Title: The House of Brides
Author: Jane Cockram
Published: October 21st 2019
Publisher: Mira – AU
Genres: Fiction, Contemporary
Rating: 3.5 stars
Miranda has had a rough few years. Her successful career as a social media influencer has come crashing down after the controversial flop of her fertility app. Humiliated, she moves reluctantly back home to her judgemental father and cold stepmother’s house to nurse her wounds, feeling more than ever the loss of her mother.
Miranda’s mother, well-known author Tessa Summer, died when Miranda was young, leaving behind her bestselling book The House of Brides – a book that chronicled the generations of brides, each more notorious and tragic than the last, who married into the infamous Summer family and became mistress of the beautiful Barnsley House in England. Miranda does not know her mother’s family, so when a mysterious letter arrives from a young Summer cousin, asking for her help, Miranda’s curiosity about the legendary family (and desire to escape her current situation) prompts her to act.
Posing as a prospective nanny, she is soon living in the heart of the family, but nothing is as she expects. The luxury hotel and world-renowned restaurant created by the most recent ‘bride’, the lovely and effervescent Daphne, is gone. So is Daphne. More disturbing, one of the children is in a wheelchair after a mysterious accident and the sinister housekeeper Mrs Mins seems to have a dark influence over the master of the house.
What happened in this house? Where is Daphne? Will Miranda discover what darkness lies hidden at the heart of this house of brides? And if she does, will she survive it?
With an enticing front cover quote from one of my favourite Australian writers, Sally Hepworth, I was quite ready to be held captive by The House of Brides, written by debut novelist Jane Cockram. This modern day gothic thriller, crossed with a family drama, is a story of loss, identity, career crisis, secrets, tragedy and revelations. An alluring premise set the bar high for Jane Cockram’s first release.
The House of Brides revolves around the lead character of Miranda, a twenty something social media influencer who suffers a career nosedive in the early sequences of the book. This career crisis begins a chain of events that sees Miranda return home with her tail between her legs. Still nursing the loss of her mother, Miranda’s grief is amplified by the loss of her job. A mysterious letter comes into Miranda’s possession at just the right time. This letter comes from Miranda’s cousin requesting help. With a clear absence of information about her mother’s past, this letter may prove to be the key to unlock a whole host of secrets.
The House of Brides has been compared to classic gothic fiction novels such as Rebecca, Jane Eyre and Wuthering Heights. Kate Morton also receives a mention on the back cover of The House of Brides and I was excited by this prospect as I am a big fan of Morton’s work. The House of Brides set off to a galloping start, the premise was intriguing and the final cover was absolutely stunning, it definitely seduced me into reading this one sooner than later!
Cockram is clearly very aware of the key ingredients that are required to craft a successful modern gothic fiction novel. Cockram has a tormented lead protagonist, a creepy but magical old mansion, suspect characters, a ghostly presence and a rich tapestry of past secrets to uncover. All the vital gothic fiction elements were very present in this novel, which I appreciated very much.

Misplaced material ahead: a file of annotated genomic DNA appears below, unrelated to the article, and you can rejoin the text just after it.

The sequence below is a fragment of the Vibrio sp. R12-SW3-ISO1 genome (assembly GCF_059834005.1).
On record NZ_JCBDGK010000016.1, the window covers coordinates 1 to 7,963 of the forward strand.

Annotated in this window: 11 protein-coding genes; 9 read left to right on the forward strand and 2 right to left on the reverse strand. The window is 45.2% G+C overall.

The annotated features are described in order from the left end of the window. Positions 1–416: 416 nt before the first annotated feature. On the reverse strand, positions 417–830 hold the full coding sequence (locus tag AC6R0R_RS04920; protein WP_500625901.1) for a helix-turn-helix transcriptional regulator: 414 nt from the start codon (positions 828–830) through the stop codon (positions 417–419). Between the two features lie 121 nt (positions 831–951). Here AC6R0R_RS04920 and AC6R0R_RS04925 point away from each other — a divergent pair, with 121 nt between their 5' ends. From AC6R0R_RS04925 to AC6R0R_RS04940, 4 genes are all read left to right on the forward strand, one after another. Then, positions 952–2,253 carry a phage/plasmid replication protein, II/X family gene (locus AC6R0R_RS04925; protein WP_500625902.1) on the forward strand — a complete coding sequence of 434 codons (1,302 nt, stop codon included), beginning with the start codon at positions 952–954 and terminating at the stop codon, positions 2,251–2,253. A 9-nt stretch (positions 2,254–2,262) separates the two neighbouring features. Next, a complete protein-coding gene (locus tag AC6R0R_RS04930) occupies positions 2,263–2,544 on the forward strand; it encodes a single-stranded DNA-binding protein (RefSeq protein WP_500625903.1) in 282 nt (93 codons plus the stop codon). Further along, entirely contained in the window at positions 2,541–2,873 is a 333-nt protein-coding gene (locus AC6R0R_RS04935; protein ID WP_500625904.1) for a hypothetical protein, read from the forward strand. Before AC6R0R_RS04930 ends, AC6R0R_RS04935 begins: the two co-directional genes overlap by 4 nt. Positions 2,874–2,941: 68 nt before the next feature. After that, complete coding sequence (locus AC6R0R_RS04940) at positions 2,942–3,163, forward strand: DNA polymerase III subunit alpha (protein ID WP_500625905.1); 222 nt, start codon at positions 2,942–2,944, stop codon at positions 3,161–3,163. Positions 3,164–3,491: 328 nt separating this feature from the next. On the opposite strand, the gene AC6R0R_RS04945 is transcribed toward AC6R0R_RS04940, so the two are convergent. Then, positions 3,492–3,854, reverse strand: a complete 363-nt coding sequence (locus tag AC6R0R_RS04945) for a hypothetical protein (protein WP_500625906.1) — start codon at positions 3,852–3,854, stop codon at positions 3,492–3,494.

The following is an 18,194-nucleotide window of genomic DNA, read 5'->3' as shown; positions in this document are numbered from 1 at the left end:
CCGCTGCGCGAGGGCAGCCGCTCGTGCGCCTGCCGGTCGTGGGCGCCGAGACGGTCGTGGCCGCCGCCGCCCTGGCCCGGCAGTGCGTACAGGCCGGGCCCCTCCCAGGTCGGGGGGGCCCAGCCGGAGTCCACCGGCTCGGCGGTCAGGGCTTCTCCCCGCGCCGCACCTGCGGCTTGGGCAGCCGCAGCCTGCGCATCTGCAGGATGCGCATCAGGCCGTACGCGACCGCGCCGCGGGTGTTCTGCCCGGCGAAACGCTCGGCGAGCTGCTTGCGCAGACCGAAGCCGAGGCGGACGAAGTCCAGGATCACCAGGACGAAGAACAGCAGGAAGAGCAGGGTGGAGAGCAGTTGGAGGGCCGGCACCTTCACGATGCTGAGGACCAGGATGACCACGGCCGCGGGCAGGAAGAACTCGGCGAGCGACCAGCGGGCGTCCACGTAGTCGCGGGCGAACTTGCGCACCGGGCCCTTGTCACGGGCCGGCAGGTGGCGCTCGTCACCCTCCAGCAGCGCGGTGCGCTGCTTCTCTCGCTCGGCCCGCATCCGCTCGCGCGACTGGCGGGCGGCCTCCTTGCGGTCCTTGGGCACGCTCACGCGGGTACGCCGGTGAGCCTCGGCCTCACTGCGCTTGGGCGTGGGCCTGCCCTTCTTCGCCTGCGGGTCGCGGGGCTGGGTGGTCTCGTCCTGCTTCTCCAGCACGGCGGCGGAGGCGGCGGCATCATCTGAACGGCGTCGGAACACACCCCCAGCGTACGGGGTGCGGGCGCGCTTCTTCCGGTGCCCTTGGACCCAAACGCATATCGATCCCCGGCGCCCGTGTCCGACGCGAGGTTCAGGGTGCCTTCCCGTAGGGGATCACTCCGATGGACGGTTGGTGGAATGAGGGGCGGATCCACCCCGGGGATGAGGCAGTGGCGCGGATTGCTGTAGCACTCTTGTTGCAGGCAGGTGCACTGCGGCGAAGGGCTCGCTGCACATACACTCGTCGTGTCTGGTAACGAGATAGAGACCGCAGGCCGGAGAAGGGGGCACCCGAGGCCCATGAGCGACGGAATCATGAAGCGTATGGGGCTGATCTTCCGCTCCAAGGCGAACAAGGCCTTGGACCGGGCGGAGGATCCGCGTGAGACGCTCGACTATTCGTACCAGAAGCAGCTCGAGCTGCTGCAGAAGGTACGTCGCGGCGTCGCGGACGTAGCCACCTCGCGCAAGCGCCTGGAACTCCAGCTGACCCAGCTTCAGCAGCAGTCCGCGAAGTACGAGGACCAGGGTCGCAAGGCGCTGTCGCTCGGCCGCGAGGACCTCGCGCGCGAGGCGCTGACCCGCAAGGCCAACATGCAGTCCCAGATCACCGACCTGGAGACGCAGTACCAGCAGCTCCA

In terms of the atmosphere, The House of Brides has a swirling, tension filled, edgy and speculative feel. I had plenty of questions about the characters and events of this novel, which held my interest level. Cockram indulges in lots of descriptive passages, that work to situate the reader in the spiralling events of the tale. I particularly felt like the stately home in this book was rendered well, it had a strong presence in the book, making a solid impression on the reader.
Character wise, The House of Brides has an extensive cast. The protagonist set will keep the reader on their toes. Each character is touched by a sense of unease, or mistrust. I wasn’t quite sure who, or what to believe in some instances of the book. Miranda, the prime protagonist, leads the charge in this novel’s case. She is the conductor of the performance, but I found her hard to like and I couldn’t put my finger on why this was the case. However, it does seem like this is the consensus based on a number of reviewers who have already covered this book.
Structure wise, The House of Brides flits between Miranda, the central protagonist’s point of view, along with diary entries, letters, clippings and a book within a book, ‘The House of Brides’, which was penned by the protagonist’s mother. I thought this was a creative move on behalf of the author. However, I will have to be honest and admit that I was often confused by the storyline direction, my handle on the narrative definitely slipped. I also found the script in the notebook sequences hard to decipher. Despite this, I was compelled to stay loyal to the book and I was happy to read until the end of this gothic inspired saga.
The House of Brides is a story of family connections, dark secrets, scandal, complications and disclosure. Jane Cockram’s first novel will be sure to reel in devoted gothic fiction, or family drama readers.
The House of Brides by Jane Cockram was published on 21st October 2019 by Mira – AU. Details on how to purchase the book can be found here.
*I wish to thank Harlequin Australia for providing me with a free copy of this book for review purposes.
The House of Brides is book #139 of the 2019 Australian Women Writers Challenge